Initially simple structures were built around the springs to shelter visitors and make it more pleasant when partaking of the waters. In time, these gave way to pagodas, pavilions, pergolas and some amazing buildings. Photographs, postcards, paintings, and drawings all give ample evidence of their existence and their wide variety of designs and materials. The most amazing of these were the two pavilions in Siloam Gardens. Built in 1917 according to the plans of George Kessler and Henry F. Hoit, architect, the Siloam and Sulpho Saline Pavilions were built. These marble monuments along with incredible landscaping created an environment that were unequaled in any American resort of the day.

Among the springs, The Park Spring was discovered in 1904 and produces Calcium water that is still bottled today. The Park Pavilion has been rebuilt and is across the river from the Hall of Waters in Fishing River Linear Park. The Superior Spring was discovered a little later and produces two waters. It was set among elegant, little cottages in a park along the north bank of the Fishing River. The pavilion stills stands today. You can still stand atop and view the East Fork of the Fishing River or stroll along the walking path in East Valley Park.

Early inhabitants had great foresight in planning Excelsior Springs. At the beginning of the century they recruited George E. Kessler, the world famous landscape architect to design our parks and boulevard system. We are fortunate to have a more extensive park system than most any community our size. It was estimated that we had over 2,000 acres of parks. They provided playgrounds, picnic areas, bridle and walking paths, a series of swinging bridges so pedestrians could cross the Fishing River, and beautiful landscaping.

In 1935, the city decided that more people could take advantage of the health-giving mineral waters if they were piped to a central point, so the Hall of Waters was conceived. Siloam Gardens gave way to the modern age and a magnificent art decor masterpiece was built. This product of the Works Progress Administration was built at a cost of $1 million and was dedicated in 1937. At that time, it housed a men's and women's state-of-the-art bath houses, a public swimming pool containing sulpho-saline water, a smaller therapeutic pool, a bottling plant, offices for the Chamber of Commerce, the Mineral Water System and the WORLD'S LONGEST WATER BAR. Thousands of visitors came each year to partake of the waters, the baths, rest and relax in the Valley of Vitality. To this day you can taste some of the waters that made Excelsior Springs famous at The World's Longest Water Bar, treat yourselves to the baths at the Hall of Waters Spa and tour this unique facility.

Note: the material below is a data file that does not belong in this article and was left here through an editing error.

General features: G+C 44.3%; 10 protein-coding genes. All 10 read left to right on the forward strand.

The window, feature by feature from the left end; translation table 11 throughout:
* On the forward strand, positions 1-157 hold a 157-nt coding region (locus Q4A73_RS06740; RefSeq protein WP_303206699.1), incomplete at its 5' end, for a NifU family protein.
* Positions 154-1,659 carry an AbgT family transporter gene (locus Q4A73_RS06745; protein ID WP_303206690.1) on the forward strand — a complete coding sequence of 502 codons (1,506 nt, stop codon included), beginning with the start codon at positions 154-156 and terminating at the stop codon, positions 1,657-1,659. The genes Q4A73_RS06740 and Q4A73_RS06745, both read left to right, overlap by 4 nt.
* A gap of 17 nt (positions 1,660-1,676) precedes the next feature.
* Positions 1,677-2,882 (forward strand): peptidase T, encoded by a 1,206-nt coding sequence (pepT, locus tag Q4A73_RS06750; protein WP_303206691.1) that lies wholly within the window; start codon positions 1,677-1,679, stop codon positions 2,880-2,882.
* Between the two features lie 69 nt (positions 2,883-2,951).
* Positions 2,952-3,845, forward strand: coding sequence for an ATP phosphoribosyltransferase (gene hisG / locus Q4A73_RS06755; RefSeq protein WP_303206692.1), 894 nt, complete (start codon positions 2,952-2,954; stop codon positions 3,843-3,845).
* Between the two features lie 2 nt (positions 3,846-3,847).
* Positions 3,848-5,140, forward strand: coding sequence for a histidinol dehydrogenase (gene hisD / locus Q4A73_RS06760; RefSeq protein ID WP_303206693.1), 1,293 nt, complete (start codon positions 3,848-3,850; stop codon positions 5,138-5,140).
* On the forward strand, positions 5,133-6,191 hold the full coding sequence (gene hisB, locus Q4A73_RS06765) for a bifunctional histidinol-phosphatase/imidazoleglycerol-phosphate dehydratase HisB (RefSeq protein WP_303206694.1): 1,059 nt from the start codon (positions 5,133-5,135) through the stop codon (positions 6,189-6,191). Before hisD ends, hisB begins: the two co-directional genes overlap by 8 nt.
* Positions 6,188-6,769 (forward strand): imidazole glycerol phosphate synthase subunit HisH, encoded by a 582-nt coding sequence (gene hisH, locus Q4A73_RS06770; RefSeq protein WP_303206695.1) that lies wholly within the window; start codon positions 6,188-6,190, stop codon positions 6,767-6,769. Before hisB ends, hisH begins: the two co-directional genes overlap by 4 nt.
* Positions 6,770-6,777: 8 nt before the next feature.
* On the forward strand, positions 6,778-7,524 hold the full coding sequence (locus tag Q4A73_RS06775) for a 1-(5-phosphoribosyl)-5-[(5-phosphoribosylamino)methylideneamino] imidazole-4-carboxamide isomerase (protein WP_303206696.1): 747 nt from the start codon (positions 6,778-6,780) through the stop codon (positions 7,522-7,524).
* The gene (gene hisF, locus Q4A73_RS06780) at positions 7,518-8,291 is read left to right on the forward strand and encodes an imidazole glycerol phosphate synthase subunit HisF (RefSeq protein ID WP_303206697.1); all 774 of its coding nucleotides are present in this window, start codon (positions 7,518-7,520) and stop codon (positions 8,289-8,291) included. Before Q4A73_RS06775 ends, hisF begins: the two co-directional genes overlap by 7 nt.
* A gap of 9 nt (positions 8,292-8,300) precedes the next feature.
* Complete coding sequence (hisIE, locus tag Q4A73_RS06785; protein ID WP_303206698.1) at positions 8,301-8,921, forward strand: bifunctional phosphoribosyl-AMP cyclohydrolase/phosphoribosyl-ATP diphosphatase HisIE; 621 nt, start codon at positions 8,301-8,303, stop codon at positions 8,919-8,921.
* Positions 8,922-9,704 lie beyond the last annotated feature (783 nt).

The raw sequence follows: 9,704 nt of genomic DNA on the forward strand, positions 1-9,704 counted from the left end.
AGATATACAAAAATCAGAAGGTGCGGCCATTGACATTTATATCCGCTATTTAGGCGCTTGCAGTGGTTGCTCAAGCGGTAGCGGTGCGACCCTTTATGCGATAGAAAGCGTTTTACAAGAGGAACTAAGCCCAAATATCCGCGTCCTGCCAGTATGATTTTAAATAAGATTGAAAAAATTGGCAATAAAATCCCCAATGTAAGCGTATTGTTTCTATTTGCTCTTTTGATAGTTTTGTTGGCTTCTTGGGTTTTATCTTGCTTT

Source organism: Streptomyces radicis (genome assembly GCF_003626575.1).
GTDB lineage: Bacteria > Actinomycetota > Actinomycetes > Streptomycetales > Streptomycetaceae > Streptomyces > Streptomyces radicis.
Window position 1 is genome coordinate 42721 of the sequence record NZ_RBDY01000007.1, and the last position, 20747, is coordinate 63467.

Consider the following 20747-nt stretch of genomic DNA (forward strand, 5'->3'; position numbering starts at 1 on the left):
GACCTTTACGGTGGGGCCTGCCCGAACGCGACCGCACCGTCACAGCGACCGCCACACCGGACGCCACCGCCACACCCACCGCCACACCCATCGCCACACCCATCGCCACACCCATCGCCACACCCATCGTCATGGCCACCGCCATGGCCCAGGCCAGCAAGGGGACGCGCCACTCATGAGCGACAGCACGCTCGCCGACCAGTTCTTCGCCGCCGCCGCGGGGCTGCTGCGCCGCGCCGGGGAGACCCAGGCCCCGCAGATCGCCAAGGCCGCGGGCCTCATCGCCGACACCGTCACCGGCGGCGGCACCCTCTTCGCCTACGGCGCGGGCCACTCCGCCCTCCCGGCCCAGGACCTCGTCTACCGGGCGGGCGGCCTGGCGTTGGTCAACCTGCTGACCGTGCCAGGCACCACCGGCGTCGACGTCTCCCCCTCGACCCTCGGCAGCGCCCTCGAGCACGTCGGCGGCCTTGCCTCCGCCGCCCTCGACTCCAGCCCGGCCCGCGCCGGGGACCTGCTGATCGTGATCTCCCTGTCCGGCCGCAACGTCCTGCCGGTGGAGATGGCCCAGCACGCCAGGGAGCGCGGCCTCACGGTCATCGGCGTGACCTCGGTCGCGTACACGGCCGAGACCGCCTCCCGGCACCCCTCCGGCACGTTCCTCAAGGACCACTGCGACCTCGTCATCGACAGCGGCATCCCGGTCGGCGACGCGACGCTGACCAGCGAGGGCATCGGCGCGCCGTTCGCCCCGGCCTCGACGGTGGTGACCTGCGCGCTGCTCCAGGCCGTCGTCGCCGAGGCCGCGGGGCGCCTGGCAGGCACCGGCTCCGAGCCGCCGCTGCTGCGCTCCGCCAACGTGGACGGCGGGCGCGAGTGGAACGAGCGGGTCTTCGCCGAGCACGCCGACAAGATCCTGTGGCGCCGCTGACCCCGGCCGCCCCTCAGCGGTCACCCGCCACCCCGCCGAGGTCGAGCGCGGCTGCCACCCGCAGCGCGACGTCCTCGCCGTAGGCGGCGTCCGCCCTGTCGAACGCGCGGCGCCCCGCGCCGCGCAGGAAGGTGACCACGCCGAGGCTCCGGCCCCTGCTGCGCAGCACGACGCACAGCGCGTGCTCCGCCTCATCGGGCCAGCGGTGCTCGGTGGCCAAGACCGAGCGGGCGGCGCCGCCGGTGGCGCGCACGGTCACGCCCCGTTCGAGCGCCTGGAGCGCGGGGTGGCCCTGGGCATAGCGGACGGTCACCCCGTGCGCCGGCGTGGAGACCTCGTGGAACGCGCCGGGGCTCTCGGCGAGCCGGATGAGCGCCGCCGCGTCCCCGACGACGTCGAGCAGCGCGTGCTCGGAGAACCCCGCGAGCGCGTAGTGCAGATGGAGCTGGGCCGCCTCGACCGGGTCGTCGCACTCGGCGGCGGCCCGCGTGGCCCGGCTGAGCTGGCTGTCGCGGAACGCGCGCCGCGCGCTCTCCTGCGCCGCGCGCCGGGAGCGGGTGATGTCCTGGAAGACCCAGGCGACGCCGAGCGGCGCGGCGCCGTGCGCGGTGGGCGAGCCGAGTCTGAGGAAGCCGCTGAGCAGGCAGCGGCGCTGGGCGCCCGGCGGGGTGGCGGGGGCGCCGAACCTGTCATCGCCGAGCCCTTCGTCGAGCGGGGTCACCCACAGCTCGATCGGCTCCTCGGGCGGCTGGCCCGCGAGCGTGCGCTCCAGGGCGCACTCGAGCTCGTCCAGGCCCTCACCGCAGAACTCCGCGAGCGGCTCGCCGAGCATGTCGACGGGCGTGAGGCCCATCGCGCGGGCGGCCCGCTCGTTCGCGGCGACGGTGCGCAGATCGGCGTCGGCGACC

The baths. People came for the waters and besides drinking the waters, taking the baths were the most important ways the waters were used. All of the major hotels had bath houses, as well as, individual bath houses that provided services. The baths came in many forms, these included: any of the mineral water or plain water, they were taken in every kind of device of modern ingenuity, the baths were taken hot and cold, they included showers and douches, and they were delivered in sparse or lovely surroundings. Whatever tickled your fancy or fit your budget. There were Turkish, Russian, Swedish, electric, vapor, steam, sitz, mud baths and many more. And, the bath houses offered massage. Here, too, many types were offered. During their peak there were more than eleven bath houses in operation plus those in the major hotels.

Initially people came here in covered wagons or on horse. Stagecoach lines were run to the nearest railroads and boat landings, as well as to the nearest cities. Of course, the roads were dirt and when it rained, the roads were mud. Some of these roads were not much more than trails, just wide enough to let the stagecoaches through.

As more visitors were attracted from larger towns and cities transportation became very important. By 1887 so many travelers were making their way to Excelsior Springs that the first railroad came to town. The Chicago, Milwaukee and St. Paul Railroad was the first of four. This really encouraged visitors and sometimes as many as 20 carriages and 80 horses met the train to transport them to town. Soon a trolley line was built to go up what we now know as Dunbar Avenue to the Milwaukee Depot. This trolley turned around at the circle up by the depot and returned to downtown.

In 1893, a short railroad line was built to the south of the city, connecting with the Wabash railroad. It was called the "Dummy Line" because of the small engine it used. Col. "Liv" Morse built this railroad. The engine ran forward going south but since there was no place provided for it to turn around, it went backward coming back to town. Eventually a turnaround was built at the north end of the line, where the Nance's Super now stands. The Wabash Railroad brought a branch line to Excelsior Springs in 1927 and operated passenger and freight service until 1933. The Rock Island Railroad also brought passenger service to Excelsior Springs beginning in 1931. Much growth and development of Excelsior Springs can be attributed to the railroads as they spread the fame of the waters in their advertisements throughout the land.